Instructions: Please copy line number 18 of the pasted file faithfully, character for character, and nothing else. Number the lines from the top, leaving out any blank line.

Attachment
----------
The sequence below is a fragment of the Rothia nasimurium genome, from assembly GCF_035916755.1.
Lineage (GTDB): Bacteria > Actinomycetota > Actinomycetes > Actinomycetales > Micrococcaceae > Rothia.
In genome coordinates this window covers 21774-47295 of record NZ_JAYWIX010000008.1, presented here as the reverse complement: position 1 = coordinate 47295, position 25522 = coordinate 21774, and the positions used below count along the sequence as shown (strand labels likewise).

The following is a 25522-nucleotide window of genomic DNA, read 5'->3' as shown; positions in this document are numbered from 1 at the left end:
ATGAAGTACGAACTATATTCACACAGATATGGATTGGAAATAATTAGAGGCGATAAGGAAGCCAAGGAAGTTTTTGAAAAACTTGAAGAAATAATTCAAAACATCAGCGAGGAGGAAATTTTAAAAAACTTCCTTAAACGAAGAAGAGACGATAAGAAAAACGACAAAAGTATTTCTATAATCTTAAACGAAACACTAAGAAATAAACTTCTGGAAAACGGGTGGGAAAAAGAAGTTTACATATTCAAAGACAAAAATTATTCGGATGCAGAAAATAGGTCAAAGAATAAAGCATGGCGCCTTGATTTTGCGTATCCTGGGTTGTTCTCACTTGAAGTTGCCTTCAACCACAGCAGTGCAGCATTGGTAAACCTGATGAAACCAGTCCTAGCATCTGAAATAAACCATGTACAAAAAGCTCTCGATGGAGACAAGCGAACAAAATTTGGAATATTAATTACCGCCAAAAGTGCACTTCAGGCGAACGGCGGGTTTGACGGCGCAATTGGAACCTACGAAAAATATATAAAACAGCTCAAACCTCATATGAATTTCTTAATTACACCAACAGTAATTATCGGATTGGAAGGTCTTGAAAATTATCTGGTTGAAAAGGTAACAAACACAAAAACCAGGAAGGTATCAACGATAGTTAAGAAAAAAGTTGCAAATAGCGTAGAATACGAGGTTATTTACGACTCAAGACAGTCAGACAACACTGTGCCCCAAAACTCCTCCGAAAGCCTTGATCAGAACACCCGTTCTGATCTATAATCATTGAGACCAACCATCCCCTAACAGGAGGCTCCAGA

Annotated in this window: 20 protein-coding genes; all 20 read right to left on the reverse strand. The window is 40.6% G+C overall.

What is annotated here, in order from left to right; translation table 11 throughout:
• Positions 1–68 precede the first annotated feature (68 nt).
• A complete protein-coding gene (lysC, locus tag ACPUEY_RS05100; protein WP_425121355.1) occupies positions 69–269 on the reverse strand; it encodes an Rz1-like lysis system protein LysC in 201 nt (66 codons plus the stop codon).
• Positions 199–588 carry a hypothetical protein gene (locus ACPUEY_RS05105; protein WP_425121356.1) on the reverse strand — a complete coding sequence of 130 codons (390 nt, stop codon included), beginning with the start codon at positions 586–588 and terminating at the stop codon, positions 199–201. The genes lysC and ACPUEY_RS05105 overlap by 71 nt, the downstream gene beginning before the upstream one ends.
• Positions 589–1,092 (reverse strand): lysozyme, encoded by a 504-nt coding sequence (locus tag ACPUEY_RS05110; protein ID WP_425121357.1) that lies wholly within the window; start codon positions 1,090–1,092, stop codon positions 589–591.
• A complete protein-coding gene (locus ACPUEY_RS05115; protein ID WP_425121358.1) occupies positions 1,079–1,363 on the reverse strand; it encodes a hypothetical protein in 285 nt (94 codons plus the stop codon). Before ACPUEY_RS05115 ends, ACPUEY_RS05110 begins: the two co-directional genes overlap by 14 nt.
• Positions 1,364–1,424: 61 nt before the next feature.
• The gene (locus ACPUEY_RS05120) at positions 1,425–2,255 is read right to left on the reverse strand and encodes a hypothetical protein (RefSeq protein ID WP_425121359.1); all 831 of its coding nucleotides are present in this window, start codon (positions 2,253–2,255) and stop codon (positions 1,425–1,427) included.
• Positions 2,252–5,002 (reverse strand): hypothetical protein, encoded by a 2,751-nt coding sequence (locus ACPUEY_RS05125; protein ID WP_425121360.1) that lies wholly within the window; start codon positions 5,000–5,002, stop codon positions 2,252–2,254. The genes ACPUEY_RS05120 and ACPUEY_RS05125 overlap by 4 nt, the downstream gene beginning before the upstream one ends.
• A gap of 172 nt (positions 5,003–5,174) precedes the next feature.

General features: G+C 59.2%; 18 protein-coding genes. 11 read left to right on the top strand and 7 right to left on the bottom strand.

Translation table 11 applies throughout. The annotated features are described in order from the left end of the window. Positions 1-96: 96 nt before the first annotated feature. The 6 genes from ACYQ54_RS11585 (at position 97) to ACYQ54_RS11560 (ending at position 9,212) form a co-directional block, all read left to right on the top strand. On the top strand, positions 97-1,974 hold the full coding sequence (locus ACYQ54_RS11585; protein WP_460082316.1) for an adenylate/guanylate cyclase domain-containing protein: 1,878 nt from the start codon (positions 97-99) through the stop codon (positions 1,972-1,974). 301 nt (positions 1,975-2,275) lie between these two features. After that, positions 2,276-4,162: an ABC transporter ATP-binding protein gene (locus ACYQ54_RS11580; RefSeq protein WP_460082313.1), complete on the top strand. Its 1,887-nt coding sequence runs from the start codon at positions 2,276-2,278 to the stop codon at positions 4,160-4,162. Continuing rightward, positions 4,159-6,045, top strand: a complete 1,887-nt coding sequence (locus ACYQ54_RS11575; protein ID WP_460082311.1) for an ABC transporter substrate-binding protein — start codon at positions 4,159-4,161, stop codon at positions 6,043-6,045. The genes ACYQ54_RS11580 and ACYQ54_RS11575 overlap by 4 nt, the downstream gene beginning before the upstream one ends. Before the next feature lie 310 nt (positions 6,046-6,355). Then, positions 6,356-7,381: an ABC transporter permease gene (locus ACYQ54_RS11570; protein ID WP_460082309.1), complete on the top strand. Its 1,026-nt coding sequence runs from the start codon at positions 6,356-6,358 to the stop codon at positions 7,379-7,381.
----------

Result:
Translation table 11 applies throughout. The annotated features are described in order from the left end of the window. Positions 1-96: 96 nt before the first annotated feature. The 6 genes from ACYQ54_RS11585 (at position 97) to ACYQ54_RS11560 (ending at position 9,212) form a co-directional block, all read left to right on the top strand. On the top strand, positions 97-1,974 hold the full coding sequence (locus ACYQ54_RS11585; protein WP_460082316.1) for an adenylate/guanylate cyclase domain-containing protein: 1,878 nt from the start codon (positions 97-99) through the stop codon (positions 1,972-1,974). 301 nt (positions 1,975-2,275) lie between these two features. After that, positions 2,276-4,162: an ABC transporter ATP-binding protein gene (locus ACYQ54_RS11580; RefSeq protein WP_460082313.1), complete on the top strand. Its 1,887-nt coding sequence runs from the start codon at positions 2,276-2,278 to the stop codon at positions 4,160-4,162. Continuing rightward, positions 4,159-6,045, top strand: a complete 1,887-nt coding sequence (locus ACYQ54_RS11575; protein ID WP_460082311.1) for an ABC transporter substrate-binding protein — start codon at positions 4,159-4,161, stop codon at positions 6,043-6,045. The genes ACYQ54_RS11580 and ACYQ54_RS11575 overlap by 4 nt, the downstream gene beginning before the upstream one ends. Before the next feature lie 310 nt (positions 6,046-6,355). Then, positions 6,356-7,381: an ABC transporter permease gene (locus ACYQ54_RS11570; protein ID WP_460082309.1), complete on the top strand. Its 1,026-nt coding sequence runs from the start codon at positions 6,356-6,358 to the stop codon at positions 7,379-7,381.